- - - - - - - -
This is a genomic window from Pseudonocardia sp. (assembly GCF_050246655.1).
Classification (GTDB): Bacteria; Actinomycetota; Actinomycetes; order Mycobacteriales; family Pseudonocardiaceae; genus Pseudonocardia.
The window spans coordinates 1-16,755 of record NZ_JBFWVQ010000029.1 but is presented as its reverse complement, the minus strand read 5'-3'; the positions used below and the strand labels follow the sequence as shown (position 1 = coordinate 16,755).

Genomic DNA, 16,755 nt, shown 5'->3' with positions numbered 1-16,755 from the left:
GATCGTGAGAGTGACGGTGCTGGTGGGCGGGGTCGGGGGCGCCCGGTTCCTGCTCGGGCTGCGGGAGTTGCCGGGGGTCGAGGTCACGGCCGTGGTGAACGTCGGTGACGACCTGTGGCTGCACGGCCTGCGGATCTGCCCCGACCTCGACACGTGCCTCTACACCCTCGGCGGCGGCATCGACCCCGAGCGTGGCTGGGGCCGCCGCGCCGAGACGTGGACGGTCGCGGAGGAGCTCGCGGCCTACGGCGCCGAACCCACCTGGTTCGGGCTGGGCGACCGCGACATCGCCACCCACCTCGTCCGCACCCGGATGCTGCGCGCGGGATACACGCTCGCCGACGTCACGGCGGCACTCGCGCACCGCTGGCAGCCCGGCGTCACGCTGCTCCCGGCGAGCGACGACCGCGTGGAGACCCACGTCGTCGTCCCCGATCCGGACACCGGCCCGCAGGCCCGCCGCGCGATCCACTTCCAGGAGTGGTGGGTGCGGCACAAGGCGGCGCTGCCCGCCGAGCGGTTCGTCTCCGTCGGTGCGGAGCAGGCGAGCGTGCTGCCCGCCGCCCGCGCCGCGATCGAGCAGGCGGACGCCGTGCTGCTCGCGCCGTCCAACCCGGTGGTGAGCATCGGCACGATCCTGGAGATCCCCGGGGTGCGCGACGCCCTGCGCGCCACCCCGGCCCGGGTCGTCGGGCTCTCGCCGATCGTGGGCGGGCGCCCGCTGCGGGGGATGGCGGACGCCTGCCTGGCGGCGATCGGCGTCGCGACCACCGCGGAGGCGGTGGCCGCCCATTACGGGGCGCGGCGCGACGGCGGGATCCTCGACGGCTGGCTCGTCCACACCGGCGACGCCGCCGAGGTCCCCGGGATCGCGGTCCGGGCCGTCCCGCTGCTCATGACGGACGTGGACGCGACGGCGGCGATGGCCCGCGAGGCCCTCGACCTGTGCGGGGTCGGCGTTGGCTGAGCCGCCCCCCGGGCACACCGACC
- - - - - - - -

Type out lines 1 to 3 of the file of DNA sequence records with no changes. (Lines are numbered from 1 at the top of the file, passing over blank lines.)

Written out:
This is a genomic window from Pseudonocardia sp. (assembly GCF_050246655.1).
Classification (GTDB): Bacteria; Actinomycetota; Actinomycetes; order Mycobacteriales; family Pseudonocardiaceae; genus Pseudonocardia.
The window spans coordinates 1-16,755 of record NZ_JBFWVQ010000029.1 but is presented as its reverse complement, the minus strand read 5'-3'; the positions used below and the strand labels follow the sequence as shown (position 1 = coordinate 16,755).